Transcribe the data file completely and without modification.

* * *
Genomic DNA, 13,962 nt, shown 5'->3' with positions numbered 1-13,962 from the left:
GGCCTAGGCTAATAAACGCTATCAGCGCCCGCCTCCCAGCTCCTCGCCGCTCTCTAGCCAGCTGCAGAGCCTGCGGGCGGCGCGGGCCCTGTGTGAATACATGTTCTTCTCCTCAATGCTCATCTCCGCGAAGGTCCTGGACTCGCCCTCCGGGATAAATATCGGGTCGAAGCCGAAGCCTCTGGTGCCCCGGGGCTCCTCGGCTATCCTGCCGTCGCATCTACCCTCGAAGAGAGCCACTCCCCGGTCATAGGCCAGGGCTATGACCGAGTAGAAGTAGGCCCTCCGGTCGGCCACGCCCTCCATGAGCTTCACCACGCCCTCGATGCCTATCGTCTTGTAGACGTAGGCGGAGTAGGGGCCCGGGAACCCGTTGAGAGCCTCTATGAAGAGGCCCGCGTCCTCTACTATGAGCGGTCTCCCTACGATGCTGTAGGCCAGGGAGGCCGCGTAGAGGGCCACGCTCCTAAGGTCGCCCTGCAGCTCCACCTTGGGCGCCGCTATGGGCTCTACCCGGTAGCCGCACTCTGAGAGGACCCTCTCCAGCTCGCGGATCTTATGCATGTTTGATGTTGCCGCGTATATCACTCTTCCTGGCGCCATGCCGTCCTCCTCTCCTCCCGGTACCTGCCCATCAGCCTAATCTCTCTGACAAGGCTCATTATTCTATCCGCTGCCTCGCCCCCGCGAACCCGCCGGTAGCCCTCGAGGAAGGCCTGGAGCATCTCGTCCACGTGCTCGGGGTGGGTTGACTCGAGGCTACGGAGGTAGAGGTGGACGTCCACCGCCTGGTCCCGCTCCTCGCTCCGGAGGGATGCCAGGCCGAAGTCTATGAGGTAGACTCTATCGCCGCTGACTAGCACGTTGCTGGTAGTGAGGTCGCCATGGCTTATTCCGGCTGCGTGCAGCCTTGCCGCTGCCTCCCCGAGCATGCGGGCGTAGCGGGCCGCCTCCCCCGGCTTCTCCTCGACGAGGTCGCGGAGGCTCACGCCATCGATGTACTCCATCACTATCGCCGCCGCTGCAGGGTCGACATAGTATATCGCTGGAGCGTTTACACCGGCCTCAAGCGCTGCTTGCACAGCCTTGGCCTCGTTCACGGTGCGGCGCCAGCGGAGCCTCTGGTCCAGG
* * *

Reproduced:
Genomic DNA, 13,962 nt, shown 5'->3' with positions numbered 1-13,962 from the left:
GGCCTAGGCTAATAAACGCTATCAGCGCCCGCCTCCCAGCTCCTCGCCGCTCTCTAGCCAGCTGCAGAGCCTGCGGGCGGCGCGGGCCCTGTGTGAATACATGTTCTTCTCCTCAATGCTCATCTCCGCGAAGGTCCTGGACTCGCCCTCCGGGATAAATATCGGGTCGAAGCCGAAGCCTCTGGTGCCCCGGGGCTCCTCGGCTATCCTGCCGTCGCATCTACCCTCGAAGAGAGCCACTCCCCGGTCATAGGCCAGGGCTATGACCGAGTAGAAGTAGGCCCTCCGGTCGGCCACGCCCTCCATGAGCTTCACCACGCCCTCGATGCCTATCGTCTTGTAGACGTAGGCGGAGTAGGGGCCCGGGAACCCGTTGAGAGCCTCTATGAAGAGGCCCGCGTCCTCTACTATGAGCGGTCTCCCTACGATGCTGTAGGCCAGGGAGGCCGCGTAGAGGGCCACGCTCCTAAGGTCGCCCTGCAGCTCCACCTTGGGCGCCGCTATGGGCTCTACCCGGTAGCCGCACTCTGAGAGGACCCTCTCCAGCTCGCGGATCTTATGCATGTTTGATGTTGCCGCGTATATCACTCTTCCTGGCGCCATGCCGTCCTCCTCTCCTCCCGGTACCTGCCCATCAGCCTAATCTCTCTGACAAGGCTCATTATTCTATCCGCTGCCTCGCCCCCGCGAACCCGCCGGTAGCCCTCGAGGAAGGCCTGGAGCATCTCGTCCACGTGCTCGGGGTGGGTTGACTCGAGGCTACGGAGGTAGAGGTGGACGTCCACCGCCTGGTCCCGCTCCTCGCTCCGGAGGGATGCCAGGCCGAAGTCTATGAGGTAGACTCTATCGCCGCTGACTAGCACGTTGCTGGTAGTGAGGTCGCCATGGCTTATTCCGGCTGCGTGCAGCCTTGCCGCTGCCTCCCCGAGCATGCGGGCGTAGCGGGCCGCCTCCCCCGGCTTCTCCTCGACGAGGTCGCGGAGGCTCACGCCATCGATGTACTCCATCACTATCGCCGCCGCTGCAGGGTCGACATAGTATATCGCTGGAGCGTTTACACCGGCCTCAAGCGCTGCTTGCACAGCCTTGGCCTCGTTCACGGTGCGGCGCCAGCGGAGCCTCTGGTCCAGG